The armed forces descended on Norfolk last month. Around 200 troops descended on the seaside town of Great Yarmouth and began making their way to peoples’ homes. An invasion was about to take place. The people of Great Yarmouth were in imminent danger, and a hundred gunners from RAF Honington and a hundred troops from the King’s Royal Hussars set about trying to evacuate the town. Yet very few people would leave. Around seventy per cent of the inhabitants of Great Yarmouth stayed put.
There is some wisdom in the old military cliché ‘know your enemy’. The invader threatening the people of Great Yarmouth was well known to them. It was the sea. The seaside resort of Great Yarmouth was once one of the most significant ports in England. It was famed for its herring fisheries, and during the middle ages would hold a vast annual fair, lasting up to six weeks at a time, and drawing in fishermen from across Northern Europe. If Great Yarmouth knows one thing, it’s the sea.
And so it’s all the more puzzling that when told the sea was coming, people failed to move. Judging by my rather unscientific survey of the comments section of the Great Yarmouth Mercury, it appears that people didn’t ignore the warnings – they didn’t trust them, and felt they weren’t relevant to them.
As a historian of flooding in England, this kind of response fascinates me. Coastal Britain has been hit by many large and well-remembered storm surges, in the distant and recent past. Given the destruction of some of these past events, and with all the technology now available to predict storm surges, why would you dismiss a warning?
Things used to be different. Flood warning systems didn’t rely on readings of atmospheric pressure, or predictions of maximum wind speed. They relied on people. Some of the records I use to try to understand how people coped with flooding in the past show us how people anticipated floods in the pre-instrumental age. In Lincolnshire, people watched and worked when floods were expected. In November and December 1646, fathers and sons in Spalding were paid to work through the night to tend to flood defences. In nearby Cowbit in October 1679, local dikereeves paid men to keep a night watch over banks protecting them from flooding. In popular literature, recently summarised in an insightful essay on the fear of floods, we hear of valiant locals racing to the bell tower of Marshland in Norfolk in an attempt to warn their neighbours of the incoming water in January 1607. These ways of warning are testament to the deep engagement early modern people had with their flood defences and drainage systems (which I’ve written a little about in the Journal of Historical Geography, and a forthcoming issue of Environment and History). Local people were tasked with maintaining and watching over their own flood defences. They had to do the back-breaking and foot-rotting work of scouring ditches and hanging sluice gates. They had to ride along the miles of ditches in their communities surveying for faults and weaknesses in order to ensure that come rain or spring tide they would remain protected. They were their own maintenance, warning and evacuation plan all at once.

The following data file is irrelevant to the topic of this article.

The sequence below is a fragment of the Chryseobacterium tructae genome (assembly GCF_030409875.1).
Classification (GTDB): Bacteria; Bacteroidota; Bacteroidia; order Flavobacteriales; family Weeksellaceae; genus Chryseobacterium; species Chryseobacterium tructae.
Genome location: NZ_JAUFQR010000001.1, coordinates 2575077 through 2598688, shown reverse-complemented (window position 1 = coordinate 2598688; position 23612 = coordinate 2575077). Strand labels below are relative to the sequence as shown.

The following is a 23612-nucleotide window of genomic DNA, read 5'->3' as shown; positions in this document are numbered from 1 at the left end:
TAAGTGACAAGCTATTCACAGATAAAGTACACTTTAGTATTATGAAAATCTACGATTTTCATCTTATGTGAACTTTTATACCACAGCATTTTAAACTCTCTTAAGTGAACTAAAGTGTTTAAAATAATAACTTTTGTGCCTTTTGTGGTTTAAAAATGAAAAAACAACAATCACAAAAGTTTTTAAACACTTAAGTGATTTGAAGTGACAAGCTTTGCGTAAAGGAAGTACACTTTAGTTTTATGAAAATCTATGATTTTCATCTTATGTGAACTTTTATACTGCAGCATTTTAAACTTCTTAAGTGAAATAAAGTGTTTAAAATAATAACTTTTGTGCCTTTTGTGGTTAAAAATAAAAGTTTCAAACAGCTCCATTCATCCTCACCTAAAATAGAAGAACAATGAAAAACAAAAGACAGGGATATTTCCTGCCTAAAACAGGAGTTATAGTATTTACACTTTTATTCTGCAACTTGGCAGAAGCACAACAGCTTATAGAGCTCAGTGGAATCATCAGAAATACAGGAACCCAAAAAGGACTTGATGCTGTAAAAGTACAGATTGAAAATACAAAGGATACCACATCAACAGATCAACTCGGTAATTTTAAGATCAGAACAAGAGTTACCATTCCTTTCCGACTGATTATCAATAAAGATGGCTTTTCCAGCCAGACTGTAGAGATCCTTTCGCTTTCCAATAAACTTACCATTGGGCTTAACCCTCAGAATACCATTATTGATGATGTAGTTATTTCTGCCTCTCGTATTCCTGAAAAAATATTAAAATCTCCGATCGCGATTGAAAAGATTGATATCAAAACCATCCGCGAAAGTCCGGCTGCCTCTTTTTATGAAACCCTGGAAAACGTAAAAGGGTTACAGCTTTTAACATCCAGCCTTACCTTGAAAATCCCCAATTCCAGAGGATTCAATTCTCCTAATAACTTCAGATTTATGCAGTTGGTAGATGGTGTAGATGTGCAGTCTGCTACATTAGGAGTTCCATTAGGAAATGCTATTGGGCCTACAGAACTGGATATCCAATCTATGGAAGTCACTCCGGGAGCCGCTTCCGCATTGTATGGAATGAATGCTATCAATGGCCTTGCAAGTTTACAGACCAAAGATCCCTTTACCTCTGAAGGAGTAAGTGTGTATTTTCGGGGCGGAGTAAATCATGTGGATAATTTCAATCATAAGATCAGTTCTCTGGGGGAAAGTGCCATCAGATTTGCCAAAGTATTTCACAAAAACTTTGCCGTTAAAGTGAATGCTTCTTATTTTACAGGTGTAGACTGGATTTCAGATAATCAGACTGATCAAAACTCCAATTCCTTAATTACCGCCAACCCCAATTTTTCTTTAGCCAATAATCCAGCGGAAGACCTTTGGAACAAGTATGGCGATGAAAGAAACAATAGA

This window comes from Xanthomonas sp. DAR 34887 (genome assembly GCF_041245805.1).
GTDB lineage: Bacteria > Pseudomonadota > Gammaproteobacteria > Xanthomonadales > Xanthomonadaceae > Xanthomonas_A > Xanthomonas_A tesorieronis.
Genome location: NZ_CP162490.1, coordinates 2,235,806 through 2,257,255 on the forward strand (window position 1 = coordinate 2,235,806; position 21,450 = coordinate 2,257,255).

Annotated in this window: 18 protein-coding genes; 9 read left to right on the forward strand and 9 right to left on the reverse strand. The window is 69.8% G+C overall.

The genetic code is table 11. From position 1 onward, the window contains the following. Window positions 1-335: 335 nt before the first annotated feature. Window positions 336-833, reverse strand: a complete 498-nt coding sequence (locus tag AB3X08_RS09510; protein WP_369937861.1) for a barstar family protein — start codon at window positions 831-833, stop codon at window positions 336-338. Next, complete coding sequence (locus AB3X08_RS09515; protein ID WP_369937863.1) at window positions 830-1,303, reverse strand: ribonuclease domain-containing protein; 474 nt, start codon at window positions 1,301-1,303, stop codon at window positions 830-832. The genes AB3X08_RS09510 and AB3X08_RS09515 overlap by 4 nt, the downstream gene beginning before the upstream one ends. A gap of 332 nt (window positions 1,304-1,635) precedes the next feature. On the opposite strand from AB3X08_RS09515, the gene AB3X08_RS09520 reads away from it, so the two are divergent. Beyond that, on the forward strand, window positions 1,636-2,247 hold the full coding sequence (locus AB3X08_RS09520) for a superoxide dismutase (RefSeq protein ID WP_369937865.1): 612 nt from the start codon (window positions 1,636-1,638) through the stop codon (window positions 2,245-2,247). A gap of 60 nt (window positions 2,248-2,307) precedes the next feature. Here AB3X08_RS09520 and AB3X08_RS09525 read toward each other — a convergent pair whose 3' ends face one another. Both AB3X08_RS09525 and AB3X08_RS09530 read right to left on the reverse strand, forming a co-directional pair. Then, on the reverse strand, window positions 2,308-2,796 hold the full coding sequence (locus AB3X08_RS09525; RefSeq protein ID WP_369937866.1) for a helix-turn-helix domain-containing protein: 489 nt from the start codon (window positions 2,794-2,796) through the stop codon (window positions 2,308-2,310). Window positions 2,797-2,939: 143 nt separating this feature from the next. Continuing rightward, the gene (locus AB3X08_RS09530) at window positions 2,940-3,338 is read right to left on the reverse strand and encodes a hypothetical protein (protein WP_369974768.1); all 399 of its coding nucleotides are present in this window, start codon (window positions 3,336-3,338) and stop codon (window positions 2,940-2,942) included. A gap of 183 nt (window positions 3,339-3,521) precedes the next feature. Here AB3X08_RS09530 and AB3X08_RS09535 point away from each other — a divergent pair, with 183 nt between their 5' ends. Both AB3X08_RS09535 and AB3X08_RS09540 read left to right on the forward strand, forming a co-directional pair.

We have the Environment Agency (and occasionally the armed forces) to do this kind of work for us today. Staffed by highly-qualified engineers and environmental scientists, the Environment Agency works to keep our coasts safe through a system of defences and environmental monitoring. It was their warning that Great Yarmouth failed to heed. Perhaps we could simply chalk this up as just another example of the post-Brexit disdain for experts. But I don’t think we should.
The wonders of this windie winter. London, 1613. Image courtesy of the Folger Library:
© Folger Shakespeare Library – CC-BY-SA.
Looking back at the history of early modern flood warning systems, we can observe two things. First, flood warnings came with a much shorter lead time. The alarm would come when floods were in sight. Second, those warnings were trusted. People who worked with water every day, who made their living from the sea, and who were periodically tasked with maintaining sea walls and ditches, had a much richer connection to their waterscapes. A flood warning wasn’t a recorded telephone message from a central government agency, or live updates on social media, it was an emotive and interpersonal call from neighbour to neighbour.
If there’s a lesson to be learnt here it’s that forging more meaningful, tangible and everyday relationships with our environments can help us out in times of environmental crisis. Warnings about wind speeds and low pressure systems are incredibly useful for predicting when events might occur. They’re less useful for making meaningful connections with people who might be at risk of flooding. It’s one thing to hear that the sea might break in, it’s quite another to have felt the flood waters, worked with and against them, and to hear that the water is threatening a landscape you had a hand in shaping and maintaining.
The story of Great Yarmouth and The Warning might itself serve as a warning. The warning signs of climate change are all around us, but our collective response is one of inertia. If we can learn to live with the Earth, rather than just on it, much as our early modern flood watchers lived with water, rather than just by it, perhaps we might learn to take heed of the warnings all around us. The people of Great Yarmouth were for the most part safe – the promised flood failed to materialise. As a planet, we should be so lucky.
Dr John Morgan is Lecturer in Early Modern History.